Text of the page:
This week, the world remembers the devastating genocide in Rwanda in 1994. Around 800,000 people were murdered. Annie Bunio, a young Lutheran from the USA, proposed to friends to wear Purple on Thursday. Purple is a color of grief in Rwanda. This should be a sign of remembrance and call for action against all other genocide and mass murders that are currently happening.
If you want to join her and many others, wear purple on Thursday. You can also join her facebook event.
Please read more about how Annie’s motivation here.
Please wear purple Thursday April 7th- In remembrance of the Rwandan Genocide- This Thursday -April 7th- 2011 marks 17 years from the beginning of the Rwandan genocide. Last year I spent almost 3 months volunteering and doing some research in Rwanda– Here is a reflection I wrote upon my return home– I think this clearly states the importance of this event to me- Participating in remembering this tragedy means a lot to me- I appreciate any support.
April 7th 2010, my location was Kigali, the capital city of Rwanda. Sixteen years ago to the day the traumatic genocide that still plagues the country and led to the death of over a million citizens began. Today is national memorial day, and it marks the first day of the week- long national mourning. The mood is somber and everything is shut down- absolutely nothing is open. I attended one of the largest memorial services located in Amahoro Stadium in Kigali. People packed themselves into the stadium until absolutely every seat was full. There were many large men who were helping people find seats. The service started, yet the large men remained in the stadium and moved to the front of each section, clearly they were not simply ushers. Soon enough my curiosity about what these men would be doing throughout the service was answered when a woman in a neighboring section of the stadium started wailing, and losing control, eventually she was carried out of the stadium by a few of these men. As I wrote later that day in my journal: “One man lost it right behind me, it was like a switch was flipped in his mind – like he was experiencing 1994 all over again. His eyes were semi-glazed over and he cried so hard, he was so upset and rigid and had to be carried away like so many others here. I feel like I witnessed a small amount about how awful genocide is and the traumatic effects on people. This image, the people, the sounds from the wailing, constant wailing, will never leave my mind – How did this happen?”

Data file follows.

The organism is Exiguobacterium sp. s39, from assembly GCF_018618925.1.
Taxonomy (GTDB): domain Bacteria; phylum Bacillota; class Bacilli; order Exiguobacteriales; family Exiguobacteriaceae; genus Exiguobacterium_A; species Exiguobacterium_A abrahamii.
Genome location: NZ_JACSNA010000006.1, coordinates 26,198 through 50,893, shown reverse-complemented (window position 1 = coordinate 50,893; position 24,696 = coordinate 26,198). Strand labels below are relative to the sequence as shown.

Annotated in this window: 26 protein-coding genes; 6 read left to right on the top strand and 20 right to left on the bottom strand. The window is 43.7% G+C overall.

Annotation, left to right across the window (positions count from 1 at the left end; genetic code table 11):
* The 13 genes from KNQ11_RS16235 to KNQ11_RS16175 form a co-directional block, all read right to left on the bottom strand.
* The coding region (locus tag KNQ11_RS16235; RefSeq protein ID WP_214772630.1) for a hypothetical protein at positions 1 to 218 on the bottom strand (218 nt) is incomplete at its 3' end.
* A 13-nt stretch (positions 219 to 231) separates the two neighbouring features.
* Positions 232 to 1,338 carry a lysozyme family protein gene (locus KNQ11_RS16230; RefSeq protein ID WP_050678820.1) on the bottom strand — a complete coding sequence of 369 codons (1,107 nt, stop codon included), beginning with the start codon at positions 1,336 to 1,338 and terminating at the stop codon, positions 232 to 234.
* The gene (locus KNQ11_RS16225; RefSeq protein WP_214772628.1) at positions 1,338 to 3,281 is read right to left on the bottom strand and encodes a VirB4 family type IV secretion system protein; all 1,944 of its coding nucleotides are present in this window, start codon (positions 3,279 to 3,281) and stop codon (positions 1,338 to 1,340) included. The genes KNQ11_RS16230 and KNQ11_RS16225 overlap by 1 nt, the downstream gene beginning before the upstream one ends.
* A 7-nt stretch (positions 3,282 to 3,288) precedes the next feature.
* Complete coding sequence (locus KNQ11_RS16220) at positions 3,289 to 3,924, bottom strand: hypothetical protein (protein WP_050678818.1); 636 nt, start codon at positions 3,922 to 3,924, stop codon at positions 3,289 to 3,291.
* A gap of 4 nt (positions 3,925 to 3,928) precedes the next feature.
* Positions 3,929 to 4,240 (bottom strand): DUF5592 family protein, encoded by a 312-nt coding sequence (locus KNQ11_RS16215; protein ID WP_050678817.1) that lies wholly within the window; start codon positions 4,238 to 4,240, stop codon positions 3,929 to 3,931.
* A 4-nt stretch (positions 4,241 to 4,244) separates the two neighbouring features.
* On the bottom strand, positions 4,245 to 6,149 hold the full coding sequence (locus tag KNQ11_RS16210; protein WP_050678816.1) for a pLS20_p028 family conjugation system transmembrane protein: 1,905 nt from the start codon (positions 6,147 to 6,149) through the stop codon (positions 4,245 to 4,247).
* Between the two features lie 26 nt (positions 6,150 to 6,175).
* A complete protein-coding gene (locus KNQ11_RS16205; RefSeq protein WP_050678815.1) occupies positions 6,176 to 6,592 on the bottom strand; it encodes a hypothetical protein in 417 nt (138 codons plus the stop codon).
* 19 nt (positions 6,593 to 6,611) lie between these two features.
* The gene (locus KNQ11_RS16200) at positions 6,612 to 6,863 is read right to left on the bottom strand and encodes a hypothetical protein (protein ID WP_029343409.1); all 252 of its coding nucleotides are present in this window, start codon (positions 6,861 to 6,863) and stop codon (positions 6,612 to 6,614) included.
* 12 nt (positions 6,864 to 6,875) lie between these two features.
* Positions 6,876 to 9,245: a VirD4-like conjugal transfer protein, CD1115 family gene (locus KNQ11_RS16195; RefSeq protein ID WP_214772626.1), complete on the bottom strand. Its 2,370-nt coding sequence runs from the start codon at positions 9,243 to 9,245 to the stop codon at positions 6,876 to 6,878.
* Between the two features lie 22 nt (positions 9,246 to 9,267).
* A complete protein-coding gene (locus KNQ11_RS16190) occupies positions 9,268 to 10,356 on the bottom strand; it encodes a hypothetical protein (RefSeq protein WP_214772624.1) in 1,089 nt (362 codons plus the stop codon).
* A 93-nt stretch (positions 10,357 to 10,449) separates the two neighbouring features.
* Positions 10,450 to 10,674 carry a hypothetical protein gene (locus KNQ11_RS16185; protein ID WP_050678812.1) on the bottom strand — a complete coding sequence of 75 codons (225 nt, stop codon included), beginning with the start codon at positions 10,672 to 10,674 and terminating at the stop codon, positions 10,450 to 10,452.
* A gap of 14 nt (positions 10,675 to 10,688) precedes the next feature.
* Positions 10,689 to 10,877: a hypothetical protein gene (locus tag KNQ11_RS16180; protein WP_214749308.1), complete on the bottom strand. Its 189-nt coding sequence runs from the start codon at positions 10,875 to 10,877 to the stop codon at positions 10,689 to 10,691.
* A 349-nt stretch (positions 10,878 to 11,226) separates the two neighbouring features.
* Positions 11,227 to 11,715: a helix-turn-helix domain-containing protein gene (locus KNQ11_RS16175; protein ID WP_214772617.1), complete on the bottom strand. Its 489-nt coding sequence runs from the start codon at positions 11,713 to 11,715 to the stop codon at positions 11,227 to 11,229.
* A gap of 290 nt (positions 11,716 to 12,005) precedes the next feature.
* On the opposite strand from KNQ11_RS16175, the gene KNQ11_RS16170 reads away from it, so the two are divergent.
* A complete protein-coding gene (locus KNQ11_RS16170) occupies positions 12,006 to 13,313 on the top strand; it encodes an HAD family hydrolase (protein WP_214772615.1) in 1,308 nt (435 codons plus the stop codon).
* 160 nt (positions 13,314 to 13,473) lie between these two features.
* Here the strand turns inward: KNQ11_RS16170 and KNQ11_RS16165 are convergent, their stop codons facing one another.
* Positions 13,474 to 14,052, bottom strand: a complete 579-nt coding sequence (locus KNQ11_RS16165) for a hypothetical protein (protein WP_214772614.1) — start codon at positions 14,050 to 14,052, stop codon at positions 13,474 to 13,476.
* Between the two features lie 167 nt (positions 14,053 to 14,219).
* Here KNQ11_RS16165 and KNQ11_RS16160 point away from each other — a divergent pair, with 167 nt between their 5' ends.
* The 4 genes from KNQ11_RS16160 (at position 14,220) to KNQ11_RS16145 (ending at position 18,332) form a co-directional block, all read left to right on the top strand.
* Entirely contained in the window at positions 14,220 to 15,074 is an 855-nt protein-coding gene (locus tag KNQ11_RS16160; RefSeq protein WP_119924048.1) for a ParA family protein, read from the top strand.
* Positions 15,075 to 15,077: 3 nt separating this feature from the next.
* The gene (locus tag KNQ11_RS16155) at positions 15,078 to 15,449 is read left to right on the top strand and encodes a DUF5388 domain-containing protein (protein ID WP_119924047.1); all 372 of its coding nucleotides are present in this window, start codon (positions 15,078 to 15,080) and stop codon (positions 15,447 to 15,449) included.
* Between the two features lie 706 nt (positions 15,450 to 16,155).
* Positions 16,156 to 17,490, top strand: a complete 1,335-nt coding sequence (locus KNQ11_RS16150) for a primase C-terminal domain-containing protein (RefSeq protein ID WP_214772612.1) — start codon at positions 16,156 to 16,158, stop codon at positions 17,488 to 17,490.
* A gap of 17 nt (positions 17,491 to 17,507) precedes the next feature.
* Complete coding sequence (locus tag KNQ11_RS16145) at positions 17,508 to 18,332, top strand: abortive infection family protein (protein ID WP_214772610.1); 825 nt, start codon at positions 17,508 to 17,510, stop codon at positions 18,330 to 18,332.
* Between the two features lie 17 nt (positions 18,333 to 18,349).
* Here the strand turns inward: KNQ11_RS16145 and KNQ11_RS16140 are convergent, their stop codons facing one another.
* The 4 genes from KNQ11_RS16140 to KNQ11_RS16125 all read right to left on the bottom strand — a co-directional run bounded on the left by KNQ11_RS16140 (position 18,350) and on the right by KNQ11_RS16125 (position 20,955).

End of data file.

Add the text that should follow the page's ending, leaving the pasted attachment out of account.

These were some of the things that I witnessed during April 7th through April 14th, genocide memorial week, at the end of my stay in Rwanda. The genocide may have occurred 17 years ago, but it has greatly affected Rwanda, and still continues to have an impact on the country today.
Therefore I am asking people to please wear purple for a few reasons-
1) in remembrance for the 1,000,000 plus people who were brutally killed 17 years ago, within the next hundred days- 2) show support for all those still suffering following such a horrendous atrocity and 3) to represent the importance of putting an end to genocide– One of my largest thoughts during and after my time in Rwanda and the gruesome remains that I personally witnessed is; – When will the phrase “never again” , which has been uttered so many times, actually mean never again…
Thank you for those of you who chose to support! Please feel free to pass this along and invite other friends/family members to join in this important event!